Tests of the placenta came back weeks later to show neither my baby or I had had an infection. Obviously, no one knew we were OK at the time. I probably would have done the same exact thing, except hopefully, been more aware of water breaking and also delaying my epidural because the anesthesia supposedly slows down labor, though no doctor would confirm that for me. The cost of the c-section and 4 day hospital stay it requires, covered by my insurance, was $50,000. The point being hospitals make more money and avoid more lawsuits when they preform c-sections.
After one c-section, at my practice/ hospital, you’re allowed to schedule another for the second pregnancy, but I chose to try a VBAC because the recovery from the operation had been so hard. I waited much longer for the epidural. It was a long labor, but an easy birth. I pushed for just twenty minutes. Within hours, I was sitting “criss cross applesauce” as my daughter would say now. I felt happy and energized. The next day while my baby was having some standard tests, my husband and I walked a couple blocks to get a Jamba Juice. My nurse was pissed when we returned; I wasn’t allowed to leave the hospital, but it didn’t occur to me to ask permission because I felt so good.
The early infanthood with my second baby was a completely different experience than with my first. Right away, I was taking her out on walks. I felt calmer, happier. Part of that may just have been the second baby is less of a shock, you’ve been through it. But also, of course, I just felt so much better. I understood in a way I hadn’t before something basic: women’s bodies are designed to expand and contract with the pregnancy and birth. Even if the whole process seems alarming to someone who’s never had a baby, as it certainly did to me, we heal pretty easily and quickly. On the other hand, getting your abdomen cut open and stitched back up, is a serious physical invasion and feels just like that.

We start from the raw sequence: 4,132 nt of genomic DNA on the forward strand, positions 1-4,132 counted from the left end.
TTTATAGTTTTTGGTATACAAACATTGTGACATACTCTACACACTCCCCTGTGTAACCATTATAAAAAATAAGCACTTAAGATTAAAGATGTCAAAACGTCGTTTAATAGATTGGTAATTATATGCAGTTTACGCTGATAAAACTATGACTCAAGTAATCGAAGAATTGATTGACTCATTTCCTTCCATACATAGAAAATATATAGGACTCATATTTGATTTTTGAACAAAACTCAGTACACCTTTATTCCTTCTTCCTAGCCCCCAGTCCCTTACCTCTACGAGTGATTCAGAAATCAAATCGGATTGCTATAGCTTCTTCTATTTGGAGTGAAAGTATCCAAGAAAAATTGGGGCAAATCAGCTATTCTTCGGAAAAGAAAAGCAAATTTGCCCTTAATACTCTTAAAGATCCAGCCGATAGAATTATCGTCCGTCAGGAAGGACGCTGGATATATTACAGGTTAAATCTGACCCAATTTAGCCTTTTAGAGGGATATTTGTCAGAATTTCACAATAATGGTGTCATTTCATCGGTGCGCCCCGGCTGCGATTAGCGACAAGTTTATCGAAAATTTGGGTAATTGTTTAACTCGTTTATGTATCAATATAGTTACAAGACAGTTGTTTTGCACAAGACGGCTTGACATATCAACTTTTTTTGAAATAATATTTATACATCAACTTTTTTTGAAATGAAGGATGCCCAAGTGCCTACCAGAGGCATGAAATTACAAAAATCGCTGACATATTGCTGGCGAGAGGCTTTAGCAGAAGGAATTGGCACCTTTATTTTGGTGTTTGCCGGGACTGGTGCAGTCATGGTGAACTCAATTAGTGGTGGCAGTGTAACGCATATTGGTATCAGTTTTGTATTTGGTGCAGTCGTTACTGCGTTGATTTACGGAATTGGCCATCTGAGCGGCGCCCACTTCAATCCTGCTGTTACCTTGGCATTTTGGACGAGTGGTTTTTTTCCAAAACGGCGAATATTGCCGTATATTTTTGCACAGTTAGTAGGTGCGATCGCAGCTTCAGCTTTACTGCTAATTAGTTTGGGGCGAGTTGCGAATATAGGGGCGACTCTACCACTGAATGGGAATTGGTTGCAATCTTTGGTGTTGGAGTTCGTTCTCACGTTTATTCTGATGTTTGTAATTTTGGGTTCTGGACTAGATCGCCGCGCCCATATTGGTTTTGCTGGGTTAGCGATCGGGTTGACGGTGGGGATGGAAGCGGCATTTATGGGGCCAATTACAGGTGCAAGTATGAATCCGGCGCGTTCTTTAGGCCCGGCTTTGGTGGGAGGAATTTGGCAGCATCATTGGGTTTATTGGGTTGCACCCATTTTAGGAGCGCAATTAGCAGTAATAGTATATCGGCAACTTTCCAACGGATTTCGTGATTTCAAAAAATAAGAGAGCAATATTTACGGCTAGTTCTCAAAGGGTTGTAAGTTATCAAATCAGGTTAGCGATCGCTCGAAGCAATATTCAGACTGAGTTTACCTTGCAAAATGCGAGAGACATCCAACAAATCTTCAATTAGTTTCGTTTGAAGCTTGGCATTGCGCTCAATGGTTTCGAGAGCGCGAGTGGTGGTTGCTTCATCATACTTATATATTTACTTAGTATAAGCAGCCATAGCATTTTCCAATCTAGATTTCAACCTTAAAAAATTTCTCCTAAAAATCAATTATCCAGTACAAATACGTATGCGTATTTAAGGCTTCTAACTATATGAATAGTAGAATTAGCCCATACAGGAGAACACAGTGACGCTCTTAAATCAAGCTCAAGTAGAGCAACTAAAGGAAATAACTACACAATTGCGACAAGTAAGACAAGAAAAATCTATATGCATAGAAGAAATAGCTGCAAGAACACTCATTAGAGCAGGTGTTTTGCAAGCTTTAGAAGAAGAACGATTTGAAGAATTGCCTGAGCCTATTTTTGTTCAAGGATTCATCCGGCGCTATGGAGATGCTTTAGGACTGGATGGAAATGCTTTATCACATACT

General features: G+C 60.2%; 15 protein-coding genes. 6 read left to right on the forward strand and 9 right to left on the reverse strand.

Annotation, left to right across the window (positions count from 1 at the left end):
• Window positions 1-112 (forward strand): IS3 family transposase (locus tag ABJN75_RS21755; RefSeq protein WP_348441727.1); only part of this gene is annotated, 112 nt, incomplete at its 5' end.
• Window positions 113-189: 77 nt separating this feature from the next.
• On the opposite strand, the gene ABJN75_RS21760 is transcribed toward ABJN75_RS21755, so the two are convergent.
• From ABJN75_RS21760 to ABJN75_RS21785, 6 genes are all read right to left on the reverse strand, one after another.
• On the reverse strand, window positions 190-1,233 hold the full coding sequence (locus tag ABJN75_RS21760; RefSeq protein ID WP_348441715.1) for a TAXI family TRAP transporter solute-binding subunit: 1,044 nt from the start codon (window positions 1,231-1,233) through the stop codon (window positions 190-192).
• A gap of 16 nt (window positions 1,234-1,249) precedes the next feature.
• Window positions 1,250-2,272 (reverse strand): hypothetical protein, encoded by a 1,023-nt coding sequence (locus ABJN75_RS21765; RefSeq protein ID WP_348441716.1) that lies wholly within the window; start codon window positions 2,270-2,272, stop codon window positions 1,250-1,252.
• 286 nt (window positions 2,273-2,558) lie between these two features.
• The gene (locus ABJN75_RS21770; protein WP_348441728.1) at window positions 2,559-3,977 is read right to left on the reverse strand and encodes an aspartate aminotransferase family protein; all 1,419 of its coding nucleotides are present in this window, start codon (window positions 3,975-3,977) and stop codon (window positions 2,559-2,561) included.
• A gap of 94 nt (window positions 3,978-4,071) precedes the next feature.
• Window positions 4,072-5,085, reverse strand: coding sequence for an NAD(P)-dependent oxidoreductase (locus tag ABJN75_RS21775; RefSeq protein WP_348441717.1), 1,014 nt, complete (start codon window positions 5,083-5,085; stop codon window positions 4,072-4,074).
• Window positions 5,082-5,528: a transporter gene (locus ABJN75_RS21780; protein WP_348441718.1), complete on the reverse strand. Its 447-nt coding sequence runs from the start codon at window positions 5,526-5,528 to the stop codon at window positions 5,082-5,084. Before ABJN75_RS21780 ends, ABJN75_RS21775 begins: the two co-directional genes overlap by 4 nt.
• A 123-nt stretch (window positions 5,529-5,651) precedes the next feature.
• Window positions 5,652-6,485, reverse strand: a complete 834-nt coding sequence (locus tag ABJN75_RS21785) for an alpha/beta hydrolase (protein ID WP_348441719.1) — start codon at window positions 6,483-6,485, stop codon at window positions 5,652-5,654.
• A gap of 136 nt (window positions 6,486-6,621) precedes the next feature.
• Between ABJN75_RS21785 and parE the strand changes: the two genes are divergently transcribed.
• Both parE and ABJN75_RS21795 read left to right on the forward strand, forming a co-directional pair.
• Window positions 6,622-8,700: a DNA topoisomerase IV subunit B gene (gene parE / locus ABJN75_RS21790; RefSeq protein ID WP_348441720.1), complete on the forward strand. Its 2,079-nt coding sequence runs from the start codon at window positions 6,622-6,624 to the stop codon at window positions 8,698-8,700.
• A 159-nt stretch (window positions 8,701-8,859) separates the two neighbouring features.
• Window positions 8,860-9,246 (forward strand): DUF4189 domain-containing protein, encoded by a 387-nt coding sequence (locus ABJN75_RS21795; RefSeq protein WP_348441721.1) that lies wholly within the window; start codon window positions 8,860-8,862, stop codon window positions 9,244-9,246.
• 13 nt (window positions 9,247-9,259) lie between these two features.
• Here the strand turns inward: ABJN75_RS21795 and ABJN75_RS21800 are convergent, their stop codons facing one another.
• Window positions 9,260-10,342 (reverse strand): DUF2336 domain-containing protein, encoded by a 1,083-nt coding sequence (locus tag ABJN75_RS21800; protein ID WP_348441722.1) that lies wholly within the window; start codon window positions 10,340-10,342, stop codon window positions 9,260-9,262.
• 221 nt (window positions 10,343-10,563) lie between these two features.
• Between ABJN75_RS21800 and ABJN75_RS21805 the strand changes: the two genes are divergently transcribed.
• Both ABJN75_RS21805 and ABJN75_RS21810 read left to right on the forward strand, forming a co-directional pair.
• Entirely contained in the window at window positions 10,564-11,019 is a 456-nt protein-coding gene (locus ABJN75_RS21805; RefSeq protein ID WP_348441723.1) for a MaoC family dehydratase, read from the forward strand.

The cost of the VBAC was about $15,000, covered by my insurance.
My third baby, because she was the third, was supposed to “pop out.” She also got stuck. After about fifteen hours of labor, my doctor was ready to do another c-section. Even though I had delayed the epidural again, part of the reason my labor had slowed was that the hospital was no longer allowed to give me the level of Petocin, a drug that speeds up contractions, that I had with my second baby. As the New York Times reports, many hospital policies have changed for VBACs, now only allowing the lowest levels of Petocin. My doctor wanted to give me more, believing it was safe, but the nurse refused, saying it was against hospital policy. Having my doctor and nurse argue while I was in labor made me anxious, as if I weren’t anxious enough already. So I was headed for surgery when my doctor’s shift was up. The new doctor came into the room, examined me, and said, “I think we’re ready to push this baby out. What do you think?”
I told her I thought I was going to have a c-section unless they could up my Petocin.
She said: “No, we’re going to push!”
We are going to push– ha! But like I said, I follow doctors orders so I said OK. I was thinking: this doctor is clearly insane. As she, my husband, and the nurse were all leaning over me, telling me to push I was thinking– where did all these crazy, bossy people come from? But an hour later, I had my 10 lb baby. Yes, surprise! No one had any idea I was going to have a giant baby, but there she was. Recovery was more painful than baby #2 but again, my body felt normal pretty quickly, nothing like the c-section experience.
It’s pretty amazing that how I gave birth was so dependent on the particular doctor whose shift I was on, the nurse, and the hospital policy. I think this happens to a lot of women; how they give birth is influenced by what state or country they live in or random timing like a doctor’s schedule. I’m surprised and disheartened by the massive movement of hospitals away from VBACs. More women, not less, should be attempting them; doctors should stop forcing women into something “safer.”